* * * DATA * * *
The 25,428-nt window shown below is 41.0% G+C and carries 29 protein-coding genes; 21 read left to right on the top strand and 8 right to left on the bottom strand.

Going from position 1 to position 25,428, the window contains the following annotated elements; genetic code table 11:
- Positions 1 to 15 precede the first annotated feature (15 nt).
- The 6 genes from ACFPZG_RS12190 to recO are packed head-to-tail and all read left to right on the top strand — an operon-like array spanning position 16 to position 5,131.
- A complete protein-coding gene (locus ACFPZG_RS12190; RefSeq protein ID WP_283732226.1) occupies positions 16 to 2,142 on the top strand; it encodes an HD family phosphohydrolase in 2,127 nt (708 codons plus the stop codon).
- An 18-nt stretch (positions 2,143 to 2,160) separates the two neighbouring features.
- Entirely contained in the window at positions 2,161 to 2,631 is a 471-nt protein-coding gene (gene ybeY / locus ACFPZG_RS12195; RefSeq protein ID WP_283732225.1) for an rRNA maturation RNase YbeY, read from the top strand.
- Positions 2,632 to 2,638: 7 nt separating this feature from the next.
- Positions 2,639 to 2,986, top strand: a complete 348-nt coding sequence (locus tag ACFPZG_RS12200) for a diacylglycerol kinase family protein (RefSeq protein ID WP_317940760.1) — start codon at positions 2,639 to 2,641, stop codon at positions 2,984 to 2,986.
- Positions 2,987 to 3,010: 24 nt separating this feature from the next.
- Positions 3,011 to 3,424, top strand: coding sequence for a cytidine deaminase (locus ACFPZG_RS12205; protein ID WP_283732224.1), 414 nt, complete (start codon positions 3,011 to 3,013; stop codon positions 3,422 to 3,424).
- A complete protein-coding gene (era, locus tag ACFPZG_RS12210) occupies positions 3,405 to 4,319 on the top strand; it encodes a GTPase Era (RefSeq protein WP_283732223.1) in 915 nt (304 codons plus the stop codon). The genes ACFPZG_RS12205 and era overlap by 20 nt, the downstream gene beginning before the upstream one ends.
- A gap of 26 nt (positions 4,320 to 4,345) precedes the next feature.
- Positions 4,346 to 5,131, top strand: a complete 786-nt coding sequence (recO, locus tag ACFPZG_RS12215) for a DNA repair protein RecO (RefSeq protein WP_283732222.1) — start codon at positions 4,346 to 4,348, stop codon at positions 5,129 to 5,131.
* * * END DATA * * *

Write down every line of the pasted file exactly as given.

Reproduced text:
The 25,428-nt window shown below is 41.0% G+C and carries 29 protein-coding genes; 21 read left to right on the top strand and 8 right to left on the bottom strand.

Going from position 1 to position 25,428, the window contains the following annotated elements; genetic code table 11:
- Positions 1 to 15 precede the first annotated feature (15 nt).
- The 6 genes from ACFPZG_RS12190 to recO are packed head-to-tail and all read left to right on the top strand — an operon-like array spanning position 16 to position 5,131.
- A complete protein-coding gene (locus ACFPZG_RS12190; RefSeq protein ID WP_283732226.1) occupies positions 16 to 2,142 on the top strand; it encodes an HD family phosphohydrolase in 2,127 nt (708 codons plus the stop codon).
- An 18-nt stretch (positions 2,143 to 2,160) separates the two neighbouring features.
- Entirely contained in the window at positions 2,161 to 2,631 is a 471-nt protein-coding gene (gene ybeY / locus ACFPZG_RS12195; RefSeq protein ID WP_283732225.1) for an rRNA maturation RNase YbeY, read from the top strand.
- Positions 2,632 to 2,638: 7 nt separating this feature from the next.
- Positions 2,639 to 2,986, top strand: a complete 348-nt coding sequence (locus tag ACFPZG_RS12200) for a diacylglycerol kinase family protein (RefSeq protein ID WP_317940760.1) — start codon at positions 2,639 to 2,641, stop codon at positions 2,984 to 2,986.
- Positions 2,987 to 3,010: 24 nt separating this feature from the next.
- Positions 3,011 to 3,424, top strand: coding sequence for a cytidine deaminase (locus ACFPZG_RS12205; protein ID WP_283732224.1), 414 nt, complete (start codon positions 3,011 to 3,013; stop codon positions 3,422 to 3,424).
- A complete protein-coding gene (era, locus tag ACFPZG_RS12210) occupies positions 3,405 to 4,319 on the top strand; it encodes a GTPase Era (RefSeq protein WP_283732223.1) in 915 nt (304 codons plus the stop codon). The genes ACFPZG_RS12205 and era overlap by 20 nt, the downstream gene beginning before the upstream one ends.
- A gap of 26 nt (positions 4,320 to 4,345) precedes the next feature.
- Positions 4,346 to 5,131, top strand: a complete 786-nt coding sequence (recO, locus tag ACFPZG_RS12215) for a DNA repair protein RecO (RefSeq protein WP_283732222.1) — start codon at positions 4,346 to 4,348, stop codon at positions 5,129 to 5,131.